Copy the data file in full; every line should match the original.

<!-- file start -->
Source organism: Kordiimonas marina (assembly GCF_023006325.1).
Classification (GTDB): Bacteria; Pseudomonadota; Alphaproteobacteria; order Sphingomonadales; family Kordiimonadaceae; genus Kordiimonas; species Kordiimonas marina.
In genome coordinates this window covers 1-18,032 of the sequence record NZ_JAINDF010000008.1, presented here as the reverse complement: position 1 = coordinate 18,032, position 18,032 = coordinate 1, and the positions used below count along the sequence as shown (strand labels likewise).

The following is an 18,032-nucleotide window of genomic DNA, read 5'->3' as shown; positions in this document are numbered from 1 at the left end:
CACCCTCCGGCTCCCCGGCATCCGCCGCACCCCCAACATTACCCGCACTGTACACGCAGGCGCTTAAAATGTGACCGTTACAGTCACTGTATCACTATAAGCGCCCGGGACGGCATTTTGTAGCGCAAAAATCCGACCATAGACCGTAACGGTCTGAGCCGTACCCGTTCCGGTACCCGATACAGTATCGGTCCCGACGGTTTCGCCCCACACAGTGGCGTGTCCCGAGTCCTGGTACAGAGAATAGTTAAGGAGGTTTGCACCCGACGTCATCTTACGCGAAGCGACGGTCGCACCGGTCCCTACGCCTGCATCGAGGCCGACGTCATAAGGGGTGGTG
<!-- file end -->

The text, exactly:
Source organism: Kordiimonas marina (assembly GCF_023006325.1).
Classification (GTDB): Bacteria; Pseudomonadota; Alphaproteobacteria; order Sphingomonadales; family Kordiimonadaceae; genus Kordiimonas; species Kordiimonas marina.
In genome coordinates this window covers 1-18,032 of the sequence record NZ_JAINDF010000008.1, presented here as the reverse complement: position 1 = coordinate 18,032, position 18,032 = coordinate 1, and the positions used below count along the sequence as shown (strand labels likewise).

The following is an 18,032-nucleotide window of genomic DNA, read 5'->3' as shown; positions in this document are numbered from 1 at the left end:
CACCCTCCGGCTCCCCGGCATCCGCCGCACCCCCAACATTACCCGCACTGTACACGCAGGCGCTTAAAATGTGACCGTTACAGTCACTGTATCACTATAAGCGCCCGGGACGGCATTTTGTAGCGCAAAAATCCGACCATAGACCGTAACGGTCTGAGCCGTACCCGTTCCGGTACCCGATACAGTATCGGTCCCGACGGTTTCGCCCCACACAGTGGCGTGTCCCGAGTCCTGGTACAGAGAATAGTTAAGGAGGTTTGCACCCGACGTCATCTTACGCGAAGCGACGGTCGCACCGGTCCCTACGCCTGCATCGAGGCCGACGTCATAAGGGGTGGTG